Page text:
Move on to Random or Interesting Topics
Another radio personality, Malavika Varadan, says she loves talking to people.
She speaks to billions of them every day, without even getting to look into their faces, since she is usually speaking into a microphone. Varadan says she has to make people feel like “she’s their best friend in 60 seconds,” and offers the following advice for starting up a conversation – all of which can be used even on a first date:
- FIRST WORDS ARE FLOOD GATES – This is great news for the shy and empathic among us. Varadan says that you can say just about anything, as long as your intent is to connect and be friendly. Something as simple as, “Hi,” or “How’s your day going?” can open the floodgates for conversation.
- FIND THE ME-TOO’S – Once you’ve said “hello,” find common ground. People naturally want to find what they have in common, so no matter how different you think you and your conversational partner are, you’re bound to have something that you can both relate to. It might be something as simple as talking about the city you live in, or the latest concert you saw, or the latest book you read. If you met them at a bar, you can ask them if it’s their favorite place to hang out, or if they have another preference. You’ll find you are on the same “side” of something – political, ideological, world view, creative view, or even whether or not you both love seafood and hate the taste of beer when you seek common ground. Any topic at all where you can establish a “me-too” is a good place to start.
- PAY A UNIQUE COMPLIMENT – If you want to start a conversation in the absolutely best way possible, Varadan says you should offer someone a unique compliment. It needs to be authentic, and it needs to be original. For example, if you met a super model you wouldn’t tell her she was beautiful because that likely isn’t unique to her. She hears it all the time, over and over ad nauseum, but if you said to a super model, “you have the most expressive hands I’ve ever seen, do you work with them?” or “That book you are reading is a classic, you have great taste in writers.” She is likely to take notice, and the conversation will flow easily from there.
How to Talk to Guys and Girls Differently
Another important thing to note when you are headed into a conversation for the first time is that men and women typically approach communication differently.
This doesn’t mean there won’t be exceptions to the rule, but you can count on two distinct conversation styles dependent upon if you are speaking to a guy or a gal.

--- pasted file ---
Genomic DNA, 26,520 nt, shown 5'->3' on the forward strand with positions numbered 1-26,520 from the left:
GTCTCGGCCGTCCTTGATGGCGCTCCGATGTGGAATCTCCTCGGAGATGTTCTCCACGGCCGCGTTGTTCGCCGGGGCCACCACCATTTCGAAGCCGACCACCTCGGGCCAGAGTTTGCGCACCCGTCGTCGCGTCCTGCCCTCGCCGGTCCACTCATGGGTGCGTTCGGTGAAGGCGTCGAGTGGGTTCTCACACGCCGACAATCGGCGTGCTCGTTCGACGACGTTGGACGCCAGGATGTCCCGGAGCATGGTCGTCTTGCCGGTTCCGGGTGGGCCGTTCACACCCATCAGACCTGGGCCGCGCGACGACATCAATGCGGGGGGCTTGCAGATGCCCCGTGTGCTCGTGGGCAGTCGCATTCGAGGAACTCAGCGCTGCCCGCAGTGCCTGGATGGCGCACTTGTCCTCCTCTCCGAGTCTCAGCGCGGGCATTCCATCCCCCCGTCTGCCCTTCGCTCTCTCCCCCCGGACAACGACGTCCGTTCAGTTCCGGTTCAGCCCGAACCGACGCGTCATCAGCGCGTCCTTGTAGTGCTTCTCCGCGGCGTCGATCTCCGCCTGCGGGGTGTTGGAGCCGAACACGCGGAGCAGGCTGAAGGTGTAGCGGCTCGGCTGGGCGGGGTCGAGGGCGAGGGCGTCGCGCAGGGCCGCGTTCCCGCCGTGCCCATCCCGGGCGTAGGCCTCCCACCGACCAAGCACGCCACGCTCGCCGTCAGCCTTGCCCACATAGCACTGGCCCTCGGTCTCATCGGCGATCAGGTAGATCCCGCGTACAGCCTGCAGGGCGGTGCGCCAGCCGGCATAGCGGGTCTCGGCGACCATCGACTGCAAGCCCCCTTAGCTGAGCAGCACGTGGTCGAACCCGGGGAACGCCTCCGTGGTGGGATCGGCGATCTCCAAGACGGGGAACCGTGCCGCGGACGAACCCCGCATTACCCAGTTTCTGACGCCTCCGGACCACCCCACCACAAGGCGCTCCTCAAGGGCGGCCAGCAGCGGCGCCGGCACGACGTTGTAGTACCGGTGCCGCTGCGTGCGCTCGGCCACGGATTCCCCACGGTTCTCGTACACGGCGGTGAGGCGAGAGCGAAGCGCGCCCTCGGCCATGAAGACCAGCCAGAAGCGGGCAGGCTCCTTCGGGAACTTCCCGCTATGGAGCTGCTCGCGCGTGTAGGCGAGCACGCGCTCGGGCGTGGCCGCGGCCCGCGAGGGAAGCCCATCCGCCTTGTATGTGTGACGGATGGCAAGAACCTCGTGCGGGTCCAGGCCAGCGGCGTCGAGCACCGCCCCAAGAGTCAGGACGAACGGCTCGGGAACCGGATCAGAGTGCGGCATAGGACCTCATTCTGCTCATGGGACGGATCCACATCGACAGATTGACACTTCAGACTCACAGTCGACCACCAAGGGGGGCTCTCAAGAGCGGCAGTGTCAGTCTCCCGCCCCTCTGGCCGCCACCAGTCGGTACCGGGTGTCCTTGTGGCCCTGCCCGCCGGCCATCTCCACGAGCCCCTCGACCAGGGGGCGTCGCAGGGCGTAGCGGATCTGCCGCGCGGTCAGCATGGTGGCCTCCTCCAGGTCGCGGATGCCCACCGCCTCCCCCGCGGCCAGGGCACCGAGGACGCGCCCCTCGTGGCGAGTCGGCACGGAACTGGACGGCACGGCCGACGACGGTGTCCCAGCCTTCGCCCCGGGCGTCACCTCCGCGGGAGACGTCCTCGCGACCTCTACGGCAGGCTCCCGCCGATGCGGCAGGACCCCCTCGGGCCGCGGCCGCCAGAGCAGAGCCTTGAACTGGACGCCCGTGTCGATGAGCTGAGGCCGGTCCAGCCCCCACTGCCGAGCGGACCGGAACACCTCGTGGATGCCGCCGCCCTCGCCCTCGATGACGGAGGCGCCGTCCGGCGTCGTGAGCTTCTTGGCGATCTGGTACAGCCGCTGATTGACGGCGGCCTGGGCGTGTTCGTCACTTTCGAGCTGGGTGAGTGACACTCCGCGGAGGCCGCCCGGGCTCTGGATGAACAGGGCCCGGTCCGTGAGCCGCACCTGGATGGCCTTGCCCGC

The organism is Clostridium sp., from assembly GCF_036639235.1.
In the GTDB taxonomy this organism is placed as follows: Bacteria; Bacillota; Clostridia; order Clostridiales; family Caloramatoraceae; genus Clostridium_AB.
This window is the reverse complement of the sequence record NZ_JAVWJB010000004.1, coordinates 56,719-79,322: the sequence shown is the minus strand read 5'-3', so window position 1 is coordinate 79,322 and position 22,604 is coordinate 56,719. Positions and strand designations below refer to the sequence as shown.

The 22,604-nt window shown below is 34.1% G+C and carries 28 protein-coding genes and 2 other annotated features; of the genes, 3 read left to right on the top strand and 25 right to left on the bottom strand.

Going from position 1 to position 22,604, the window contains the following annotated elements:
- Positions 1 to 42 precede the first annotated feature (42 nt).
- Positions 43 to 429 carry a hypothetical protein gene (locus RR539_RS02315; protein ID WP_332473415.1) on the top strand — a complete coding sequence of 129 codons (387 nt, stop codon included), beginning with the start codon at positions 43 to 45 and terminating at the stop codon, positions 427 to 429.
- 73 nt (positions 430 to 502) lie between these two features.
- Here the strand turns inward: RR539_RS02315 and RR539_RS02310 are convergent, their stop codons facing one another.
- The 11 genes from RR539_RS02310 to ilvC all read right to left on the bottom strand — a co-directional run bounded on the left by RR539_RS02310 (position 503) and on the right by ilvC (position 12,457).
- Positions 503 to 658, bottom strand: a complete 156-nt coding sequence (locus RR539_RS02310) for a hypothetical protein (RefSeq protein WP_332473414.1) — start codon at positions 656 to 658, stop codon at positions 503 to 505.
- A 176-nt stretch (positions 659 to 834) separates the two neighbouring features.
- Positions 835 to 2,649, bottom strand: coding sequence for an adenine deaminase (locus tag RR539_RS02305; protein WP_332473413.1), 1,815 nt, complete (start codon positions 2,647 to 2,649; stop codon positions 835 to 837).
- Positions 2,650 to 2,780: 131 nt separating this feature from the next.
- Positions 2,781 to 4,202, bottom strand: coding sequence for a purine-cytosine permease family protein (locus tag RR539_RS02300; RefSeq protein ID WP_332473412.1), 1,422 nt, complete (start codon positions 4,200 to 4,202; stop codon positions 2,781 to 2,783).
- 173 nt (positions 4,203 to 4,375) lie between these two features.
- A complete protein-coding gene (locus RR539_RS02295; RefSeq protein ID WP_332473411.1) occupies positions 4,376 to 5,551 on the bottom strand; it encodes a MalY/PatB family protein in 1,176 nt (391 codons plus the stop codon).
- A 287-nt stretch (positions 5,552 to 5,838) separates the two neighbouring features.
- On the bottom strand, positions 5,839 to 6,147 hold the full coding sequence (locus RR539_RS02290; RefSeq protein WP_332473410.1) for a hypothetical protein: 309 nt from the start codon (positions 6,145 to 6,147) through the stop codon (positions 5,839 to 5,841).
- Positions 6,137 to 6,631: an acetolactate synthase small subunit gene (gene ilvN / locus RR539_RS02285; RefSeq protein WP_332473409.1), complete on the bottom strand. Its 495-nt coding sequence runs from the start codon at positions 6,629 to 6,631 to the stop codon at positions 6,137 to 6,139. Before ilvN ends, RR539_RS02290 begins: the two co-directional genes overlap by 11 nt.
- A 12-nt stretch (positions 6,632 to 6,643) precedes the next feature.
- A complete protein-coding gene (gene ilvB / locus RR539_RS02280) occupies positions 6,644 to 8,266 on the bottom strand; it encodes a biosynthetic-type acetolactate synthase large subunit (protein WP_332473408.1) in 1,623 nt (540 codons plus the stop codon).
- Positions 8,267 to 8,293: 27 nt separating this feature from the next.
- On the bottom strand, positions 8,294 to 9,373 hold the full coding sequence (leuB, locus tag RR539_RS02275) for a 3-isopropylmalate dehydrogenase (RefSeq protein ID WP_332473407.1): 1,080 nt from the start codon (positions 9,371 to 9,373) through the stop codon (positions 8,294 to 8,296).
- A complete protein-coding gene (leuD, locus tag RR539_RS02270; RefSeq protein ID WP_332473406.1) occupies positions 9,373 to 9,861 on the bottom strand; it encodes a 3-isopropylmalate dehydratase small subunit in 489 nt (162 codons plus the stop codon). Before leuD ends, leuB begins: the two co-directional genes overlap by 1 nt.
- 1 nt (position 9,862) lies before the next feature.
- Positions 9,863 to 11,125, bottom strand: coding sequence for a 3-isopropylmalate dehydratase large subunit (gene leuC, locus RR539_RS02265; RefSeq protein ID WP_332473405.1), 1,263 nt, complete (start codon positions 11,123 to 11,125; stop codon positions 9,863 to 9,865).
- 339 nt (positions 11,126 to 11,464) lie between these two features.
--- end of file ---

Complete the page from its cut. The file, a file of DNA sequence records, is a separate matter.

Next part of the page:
Men usually want a succinct answer to a question, as they see communication purely as a tool for solving problems. Women, on the other hand, want to talk to discover their own feelings, and explore the feelings of others.
Women use communication as a way to establish a bond of intimacy, or to strengthen a bond that already exists, whereas men see communication as a means to an end – usually to solve a dilemma, and in many cases, it’s making sure he’ll have a second date!
Men often wonder how women can talk so much, but that’s because they aren’t familiar with their style of communicating.
When men tell a story, for example, they’ve usually sorted all the details in their heads, and have a specific trajectory for their tale – a beginning, middle, and end, with a definite point.
Women will circle around many topics, perhaps dropping one off, and then picking it up again at a later time, and even tell multiple stories within one conversation because their aim is to connect with the people they are talking to, and to discover more about themselves in the process.
Keeping this in mind, you can talk to a man in a way that he prefers to be talked to – keeping your story direct and to the point, and when you speak with a woman – allow her to explore different topics and emotions, so that she feels more connected to you when the conversation has concluded.
What to Talk About with Friends
If you have a difficult time talking to friends due to shyness or introversion, one of the best things you can remember is that, “It’s not all about me.”
Your friends want to know what’s going on in your life, and what you’ve been up to, not because they are ready to pounce on a mistake you make, or so that they can judge you, but because they need to connect with you, and also want to participate in a balanced conversation where they learn about your life, while you also learn about theirs.
If you are afraid you’ll freeze up mid-convo, try the following techniques to get the conversation flowing again:
- Ask them how they are feeling about (a person, their jobs, their boyfriend or girlfriend, spouse, children, etc.) Just asking, “how’s it going,” is a great way to break the ice.
- Ask them what they are looking forward to doing over the weekend.